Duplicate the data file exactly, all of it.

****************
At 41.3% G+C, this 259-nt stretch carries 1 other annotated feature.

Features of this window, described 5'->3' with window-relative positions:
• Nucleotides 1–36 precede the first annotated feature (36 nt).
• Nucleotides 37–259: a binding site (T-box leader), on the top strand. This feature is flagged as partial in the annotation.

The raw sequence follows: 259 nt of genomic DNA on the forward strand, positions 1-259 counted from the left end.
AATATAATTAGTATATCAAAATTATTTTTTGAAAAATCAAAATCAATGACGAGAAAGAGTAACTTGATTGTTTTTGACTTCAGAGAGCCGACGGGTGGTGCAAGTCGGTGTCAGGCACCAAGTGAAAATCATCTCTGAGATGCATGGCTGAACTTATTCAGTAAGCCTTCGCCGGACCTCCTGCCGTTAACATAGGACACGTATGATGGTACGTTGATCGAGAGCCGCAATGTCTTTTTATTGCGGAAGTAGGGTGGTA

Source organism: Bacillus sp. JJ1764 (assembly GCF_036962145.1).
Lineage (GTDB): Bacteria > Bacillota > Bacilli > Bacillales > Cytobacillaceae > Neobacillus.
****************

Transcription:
At 41.3% G+C, this 259-nt stretch carries 1 other annotated feature.

Features of this window, described 5'->3' with window-relative positions:
• Nucleotides 1–36 precede the first annotated feature (36 nt).
• Nucleotides 37–259: a binding site (T-box leader), on the top strand. This feature is flagged as partial in the annotation.

The raw sequence follows: 259 nt of genomic DNA on the forward strand, positions 1-259 counted from the left end.
AATATAATTAGTATATCAAAATTATTTTTTGAAAAATCAAAATCAATGACGAGAAAGAGTAACTTGATTGTTTTTGACTTCAGAGAGCCGACGGGTGGTGCAAGTCGGTGTCAGGCACCAAGTGAAAATCATCTCTGAGATGCATGGCTGAACTTATTCAGTAAGCCTTCGCCGGACCTCCTGCCGTTAACATAGGACACGTATGATGGTACGTTGATCGAGAGCCGCAATGTCTTTTTATTGCGGAAGTAGGGTGGTA

Source organism: Bacillus sp. JJ1764 (assembly GCF_036962145.1).
Lineage (GTDB): Bacteria > Bacillota > Bacilli > Bacillales > Cytobacillaceae > Neobacillus.